Professor Philip Darbyshire, is internationally recognized as a leader in nursing and health care research and practice development. Philip is the ‘go-to’ person for hospitals and health care organizations who want research and evidence-based practice demystified and moved out of the ‘too-hard basket’ and into the hearts, minds and practices of clinicians who will use it make a real difference. He enables the best in staff potential to solve problems, think creatively and 'raise the bar', to improve the condition of organisations. For 13 years he led one of Australia’s most successful practice-based research departments, described by the Australian Council on Healthcare Standards as being an “example of excellence in research leadership”. His programme of research explored children and adolescents’ experiences of a wide range of health and social issues. He is an Adjunct Professor at UWS, an Honorary Professor at the University of Swansea and a Visiting Professor at Bournemouth Uni
Comment on: Can I be a single parent and a nurse?
I won’t minimise the challenges of doing it, but do it. It won’t be easy but nothing worthwhile ever is. You don’t want to be always thinking ‘what if......’. Don’t ‘over focus’ on difficulties. Focus on what an amazing person you could become as a great nurse. You will never do any job quite like it and possibly you will never regret a moment of it.
Congratulations from me too here in Australia Helen. The work that you and the team have done at Yeovil to focus nursing and care on what really matters - ie patients and their experiences and on creating a really positive and challenging culture for Nurses is the equal of anywhere in the world.
Don't lose a minute's sleep over the Jenny Jones's of the world who think that it is full of "simple answers". Believe it or not the world is changing under our feet and the old idea that 'a nurse, is a nurse, is a nurse' and that everyone should be paid the same regardless of whether they are good bad or indifferent is something that deserves to be at least questioned, regardless of what the best answer may be. I hardly think that's unreasonable.
Comment on: 'Many geniuses come in a nurse’s uniform'
Absolutely Jenni! Nurses have often railed against the idea of nursing as being any kind of 'business' (myself included). But we are in business: we're in the Transformation Business and the Making a Difference Business.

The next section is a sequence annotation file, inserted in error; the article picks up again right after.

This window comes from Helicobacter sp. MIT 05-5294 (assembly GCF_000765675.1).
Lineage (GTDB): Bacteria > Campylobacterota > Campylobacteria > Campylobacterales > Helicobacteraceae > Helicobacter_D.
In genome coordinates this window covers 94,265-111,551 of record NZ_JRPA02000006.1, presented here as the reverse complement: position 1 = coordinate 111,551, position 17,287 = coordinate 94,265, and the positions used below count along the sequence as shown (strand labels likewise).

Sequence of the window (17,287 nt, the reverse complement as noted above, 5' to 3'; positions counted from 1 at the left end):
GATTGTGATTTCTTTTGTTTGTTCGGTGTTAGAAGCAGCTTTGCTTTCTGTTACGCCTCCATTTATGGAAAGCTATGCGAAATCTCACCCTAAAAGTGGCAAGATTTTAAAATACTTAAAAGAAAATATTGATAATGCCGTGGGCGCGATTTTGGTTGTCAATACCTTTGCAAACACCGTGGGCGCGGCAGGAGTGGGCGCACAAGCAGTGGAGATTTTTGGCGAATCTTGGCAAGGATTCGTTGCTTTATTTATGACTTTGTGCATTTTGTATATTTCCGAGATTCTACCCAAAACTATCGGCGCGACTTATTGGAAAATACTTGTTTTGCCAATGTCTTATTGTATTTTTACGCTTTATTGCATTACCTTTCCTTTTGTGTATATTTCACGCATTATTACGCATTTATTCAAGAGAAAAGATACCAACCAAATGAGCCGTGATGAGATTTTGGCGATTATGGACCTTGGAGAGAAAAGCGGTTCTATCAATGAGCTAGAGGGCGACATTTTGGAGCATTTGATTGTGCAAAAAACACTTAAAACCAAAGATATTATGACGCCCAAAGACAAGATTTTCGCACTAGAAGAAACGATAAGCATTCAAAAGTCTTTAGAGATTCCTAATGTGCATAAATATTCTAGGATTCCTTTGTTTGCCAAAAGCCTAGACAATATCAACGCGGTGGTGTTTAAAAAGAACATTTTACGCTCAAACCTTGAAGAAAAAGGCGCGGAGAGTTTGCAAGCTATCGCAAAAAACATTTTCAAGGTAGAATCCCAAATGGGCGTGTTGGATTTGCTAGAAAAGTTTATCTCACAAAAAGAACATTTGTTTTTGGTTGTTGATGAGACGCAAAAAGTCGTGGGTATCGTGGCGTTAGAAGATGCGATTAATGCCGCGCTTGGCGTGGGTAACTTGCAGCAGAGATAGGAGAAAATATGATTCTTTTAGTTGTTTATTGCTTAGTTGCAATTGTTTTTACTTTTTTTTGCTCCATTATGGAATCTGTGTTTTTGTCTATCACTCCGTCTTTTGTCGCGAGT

If the business that we're being compared to is that of a bunch of unethical, avaricious shysters, then include me out.
But imagine nursing being thought of as on a par with Apple for creativity and innovation or Pixar Studios for consistent quality and success or Ritz-carlton for peerless service or World Vision for clarity of social mission.
I'll take some of that 'business mentality' for nursing any day of the week.
Entrepreneurialism isn't just for the 'big end of town' it should be encouraged, enabled and supported in the public service sector as well.
Health care is a multi-billion pound business and as nurses we have complained about its stifling bureaucratic constraints for as long as I can remember.
Congratulations to the innovators and entrepreneurs you mentioned. When nurses grasp what this means for their practices and services, when we really 'get this', just watch us go....
Comment on: The image of nursing: The handmaiden
See the latest AMA response to the IOM report on Nursing in the US. http://bit.ly/aqm6vN to see that the old rules still seem to apply. For so many doctors, teamwork means: 'lots of people doing what I say'. What a waste of collaborative and interprofessional potential. In the UK, facing billions of pounds worth of spending cuts, and in almost every other country where health funding will never be 'enough', the idea that we can just keep working away the way we have done for the last 20 or 50 years is just crazy.
Comment on: Uniforms rear their ugly heads again
I'm amazed at how many people seem to think that uniforms are of only 'practical' importance'. They are about so much more.